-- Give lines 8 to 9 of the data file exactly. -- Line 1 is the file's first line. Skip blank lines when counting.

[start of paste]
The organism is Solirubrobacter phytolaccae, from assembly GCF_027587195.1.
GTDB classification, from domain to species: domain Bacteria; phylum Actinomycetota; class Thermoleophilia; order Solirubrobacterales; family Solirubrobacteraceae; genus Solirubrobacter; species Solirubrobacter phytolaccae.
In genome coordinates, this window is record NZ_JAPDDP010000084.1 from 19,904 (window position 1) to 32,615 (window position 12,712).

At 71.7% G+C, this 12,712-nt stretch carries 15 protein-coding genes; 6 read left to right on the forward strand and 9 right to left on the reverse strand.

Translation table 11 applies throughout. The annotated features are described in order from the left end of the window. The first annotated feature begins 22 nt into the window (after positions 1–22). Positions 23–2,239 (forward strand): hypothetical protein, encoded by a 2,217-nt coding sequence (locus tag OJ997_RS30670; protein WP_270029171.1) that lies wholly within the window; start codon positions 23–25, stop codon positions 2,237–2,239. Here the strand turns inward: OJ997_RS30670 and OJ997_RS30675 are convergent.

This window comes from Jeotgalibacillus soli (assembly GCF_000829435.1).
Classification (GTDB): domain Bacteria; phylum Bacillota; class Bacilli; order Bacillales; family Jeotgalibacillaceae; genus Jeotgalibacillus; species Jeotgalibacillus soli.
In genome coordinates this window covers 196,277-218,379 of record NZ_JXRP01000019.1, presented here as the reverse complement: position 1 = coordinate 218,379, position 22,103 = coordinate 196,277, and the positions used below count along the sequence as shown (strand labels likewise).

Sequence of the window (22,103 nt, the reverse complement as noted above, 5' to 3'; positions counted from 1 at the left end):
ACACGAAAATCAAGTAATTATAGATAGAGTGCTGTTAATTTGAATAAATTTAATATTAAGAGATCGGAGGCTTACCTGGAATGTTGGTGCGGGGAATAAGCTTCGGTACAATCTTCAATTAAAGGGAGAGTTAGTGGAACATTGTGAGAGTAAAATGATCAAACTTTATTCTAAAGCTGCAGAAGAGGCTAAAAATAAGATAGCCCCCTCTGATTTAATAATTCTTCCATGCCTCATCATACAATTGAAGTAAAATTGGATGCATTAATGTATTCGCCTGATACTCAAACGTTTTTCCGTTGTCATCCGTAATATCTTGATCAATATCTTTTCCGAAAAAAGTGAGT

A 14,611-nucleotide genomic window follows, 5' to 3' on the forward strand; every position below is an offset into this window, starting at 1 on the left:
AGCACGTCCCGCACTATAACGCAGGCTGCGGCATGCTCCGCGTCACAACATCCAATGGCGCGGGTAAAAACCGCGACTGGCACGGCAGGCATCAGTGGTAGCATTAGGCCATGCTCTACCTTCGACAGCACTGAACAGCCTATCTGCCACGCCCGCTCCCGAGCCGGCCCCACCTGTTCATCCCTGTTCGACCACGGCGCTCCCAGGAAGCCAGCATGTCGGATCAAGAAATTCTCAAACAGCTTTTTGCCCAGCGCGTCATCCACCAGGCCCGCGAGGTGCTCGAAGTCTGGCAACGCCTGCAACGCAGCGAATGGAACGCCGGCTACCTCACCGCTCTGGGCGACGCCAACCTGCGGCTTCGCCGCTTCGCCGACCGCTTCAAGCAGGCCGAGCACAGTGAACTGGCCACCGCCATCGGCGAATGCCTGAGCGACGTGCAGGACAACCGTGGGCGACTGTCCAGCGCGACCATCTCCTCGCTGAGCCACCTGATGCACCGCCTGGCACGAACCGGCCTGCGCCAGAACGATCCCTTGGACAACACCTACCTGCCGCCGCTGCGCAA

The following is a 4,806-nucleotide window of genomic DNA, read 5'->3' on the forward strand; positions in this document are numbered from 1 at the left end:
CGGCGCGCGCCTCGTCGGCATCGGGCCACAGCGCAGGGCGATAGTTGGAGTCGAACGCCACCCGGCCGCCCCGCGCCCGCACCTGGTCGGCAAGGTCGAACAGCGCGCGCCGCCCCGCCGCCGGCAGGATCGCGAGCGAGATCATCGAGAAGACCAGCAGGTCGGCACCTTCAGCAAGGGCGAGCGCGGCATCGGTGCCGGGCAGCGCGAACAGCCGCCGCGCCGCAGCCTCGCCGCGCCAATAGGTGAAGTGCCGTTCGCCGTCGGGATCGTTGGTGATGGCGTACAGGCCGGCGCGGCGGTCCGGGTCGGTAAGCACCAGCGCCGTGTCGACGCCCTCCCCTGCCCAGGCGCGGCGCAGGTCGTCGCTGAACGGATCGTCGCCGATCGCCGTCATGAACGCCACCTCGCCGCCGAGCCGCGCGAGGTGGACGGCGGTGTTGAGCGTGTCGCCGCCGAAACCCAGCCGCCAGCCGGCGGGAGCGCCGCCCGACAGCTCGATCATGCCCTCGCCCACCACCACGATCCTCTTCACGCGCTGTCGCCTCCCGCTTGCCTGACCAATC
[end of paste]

In genome coordinates this window covers 196,277-218,379 of record NZ_JXRP01000019.1, presented here as the reverse complement: position 1 = coordinate 218,379, position 22,103 = coordinate 196,277, and the positions used below count along the sequence as shown (strand labels likewise).

Sequence of the window (22,103 nt, the reverse complement as noted above, 5' to 3'; positions counted from 1 at the left end):